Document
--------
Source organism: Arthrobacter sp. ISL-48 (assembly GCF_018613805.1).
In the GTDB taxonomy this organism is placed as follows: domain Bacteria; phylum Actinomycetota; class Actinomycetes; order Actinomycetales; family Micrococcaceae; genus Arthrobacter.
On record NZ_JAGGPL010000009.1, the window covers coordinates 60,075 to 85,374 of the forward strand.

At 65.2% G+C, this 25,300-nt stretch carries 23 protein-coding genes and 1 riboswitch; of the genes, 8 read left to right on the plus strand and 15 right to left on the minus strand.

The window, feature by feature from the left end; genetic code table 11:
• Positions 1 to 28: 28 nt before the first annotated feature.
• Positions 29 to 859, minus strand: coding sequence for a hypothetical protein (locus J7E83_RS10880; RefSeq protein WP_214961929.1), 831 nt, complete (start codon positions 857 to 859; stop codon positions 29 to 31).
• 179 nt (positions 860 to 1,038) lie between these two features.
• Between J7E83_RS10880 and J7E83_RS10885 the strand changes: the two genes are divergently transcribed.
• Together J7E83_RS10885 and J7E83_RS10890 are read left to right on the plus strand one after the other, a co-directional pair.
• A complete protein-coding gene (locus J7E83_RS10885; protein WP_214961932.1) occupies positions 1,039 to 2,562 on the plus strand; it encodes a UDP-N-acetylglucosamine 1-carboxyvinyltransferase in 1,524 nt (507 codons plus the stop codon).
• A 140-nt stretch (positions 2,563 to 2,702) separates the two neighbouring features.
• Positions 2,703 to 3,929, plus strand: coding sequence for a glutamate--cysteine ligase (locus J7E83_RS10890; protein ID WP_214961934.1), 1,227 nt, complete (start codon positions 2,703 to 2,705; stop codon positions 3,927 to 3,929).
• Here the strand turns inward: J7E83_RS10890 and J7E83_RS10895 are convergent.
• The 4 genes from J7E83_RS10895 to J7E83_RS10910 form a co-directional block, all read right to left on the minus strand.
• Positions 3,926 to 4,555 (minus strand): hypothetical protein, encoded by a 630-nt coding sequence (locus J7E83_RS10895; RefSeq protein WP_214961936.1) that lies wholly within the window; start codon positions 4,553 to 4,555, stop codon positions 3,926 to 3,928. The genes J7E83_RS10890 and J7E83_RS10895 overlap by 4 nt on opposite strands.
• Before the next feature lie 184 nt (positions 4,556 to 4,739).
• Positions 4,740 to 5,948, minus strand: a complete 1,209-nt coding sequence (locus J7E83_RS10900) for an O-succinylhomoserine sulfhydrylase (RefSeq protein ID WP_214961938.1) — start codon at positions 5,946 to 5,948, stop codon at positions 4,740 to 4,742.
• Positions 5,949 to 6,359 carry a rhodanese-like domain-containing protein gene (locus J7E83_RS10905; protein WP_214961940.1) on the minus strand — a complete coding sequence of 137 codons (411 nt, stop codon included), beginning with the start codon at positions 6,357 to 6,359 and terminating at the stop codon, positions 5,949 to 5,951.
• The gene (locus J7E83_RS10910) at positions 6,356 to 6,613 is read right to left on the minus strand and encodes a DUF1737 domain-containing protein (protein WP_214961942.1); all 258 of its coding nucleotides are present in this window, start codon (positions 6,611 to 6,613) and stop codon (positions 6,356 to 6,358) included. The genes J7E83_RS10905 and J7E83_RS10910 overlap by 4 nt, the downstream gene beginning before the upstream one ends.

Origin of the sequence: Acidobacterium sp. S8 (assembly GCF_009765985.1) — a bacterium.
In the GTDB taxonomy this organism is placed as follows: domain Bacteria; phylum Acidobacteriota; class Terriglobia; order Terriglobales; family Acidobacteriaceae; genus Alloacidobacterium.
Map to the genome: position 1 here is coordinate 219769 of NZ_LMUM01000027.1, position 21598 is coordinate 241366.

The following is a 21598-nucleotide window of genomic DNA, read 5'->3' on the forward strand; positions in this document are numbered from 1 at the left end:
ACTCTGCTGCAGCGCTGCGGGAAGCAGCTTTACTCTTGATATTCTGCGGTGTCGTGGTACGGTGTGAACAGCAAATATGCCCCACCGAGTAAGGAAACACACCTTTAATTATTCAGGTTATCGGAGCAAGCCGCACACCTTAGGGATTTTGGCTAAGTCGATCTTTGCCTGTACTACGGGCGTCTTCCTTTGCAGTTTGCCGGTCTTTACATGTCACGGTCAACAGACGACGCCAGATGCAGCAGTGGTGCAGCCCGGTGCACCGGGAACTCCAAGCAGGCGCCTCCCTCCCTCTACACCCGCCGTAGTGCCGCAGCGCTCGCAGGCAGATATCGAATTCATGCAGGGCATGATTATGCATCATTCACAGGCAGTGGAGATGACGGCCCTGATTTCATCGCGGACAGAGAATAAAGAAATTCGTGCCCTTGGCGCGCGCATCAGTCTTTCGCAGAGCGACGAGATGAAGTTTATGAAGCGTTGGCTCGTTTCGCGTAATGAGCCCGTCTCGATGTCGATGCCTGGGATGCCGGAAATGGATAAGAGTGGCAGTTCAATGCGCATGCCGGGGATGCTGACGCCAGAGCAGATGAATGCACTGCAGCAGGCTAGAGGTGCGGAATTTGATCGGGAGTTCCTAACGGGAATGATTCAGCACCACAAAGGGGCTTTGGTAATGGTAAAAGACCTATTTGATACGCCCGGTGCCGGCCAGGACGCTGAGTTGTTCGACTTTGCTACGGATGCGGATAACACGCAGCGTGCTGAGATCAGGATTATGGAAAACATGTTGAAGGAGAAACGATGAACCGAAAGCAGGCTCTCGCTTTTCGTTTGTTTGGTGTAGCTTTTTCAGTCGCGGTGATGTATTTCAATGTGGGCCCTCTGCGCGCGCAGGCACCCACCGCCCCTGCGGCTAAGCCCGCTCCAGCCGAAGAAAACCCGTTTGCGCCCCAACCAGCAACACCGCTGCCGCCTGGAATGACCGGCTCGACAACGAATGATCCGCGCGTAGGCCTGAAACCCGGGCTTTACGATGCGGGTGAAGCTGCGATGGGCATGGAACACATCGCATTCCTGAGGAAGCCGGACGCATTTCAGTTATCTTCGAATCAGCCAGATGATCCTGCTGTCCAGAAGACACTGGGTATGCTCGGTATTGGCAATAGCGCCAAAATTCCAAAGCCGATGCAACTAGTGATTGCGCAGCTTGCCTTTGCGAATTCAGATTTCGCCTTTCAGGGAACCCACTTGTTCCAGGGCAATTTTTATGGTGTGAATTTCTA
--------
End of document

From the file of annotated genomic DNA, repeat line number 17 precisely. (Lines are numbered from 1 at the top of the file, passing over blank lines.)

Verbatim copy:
• Before the next feature lie 184 nt (positions 4,556 to 4,739).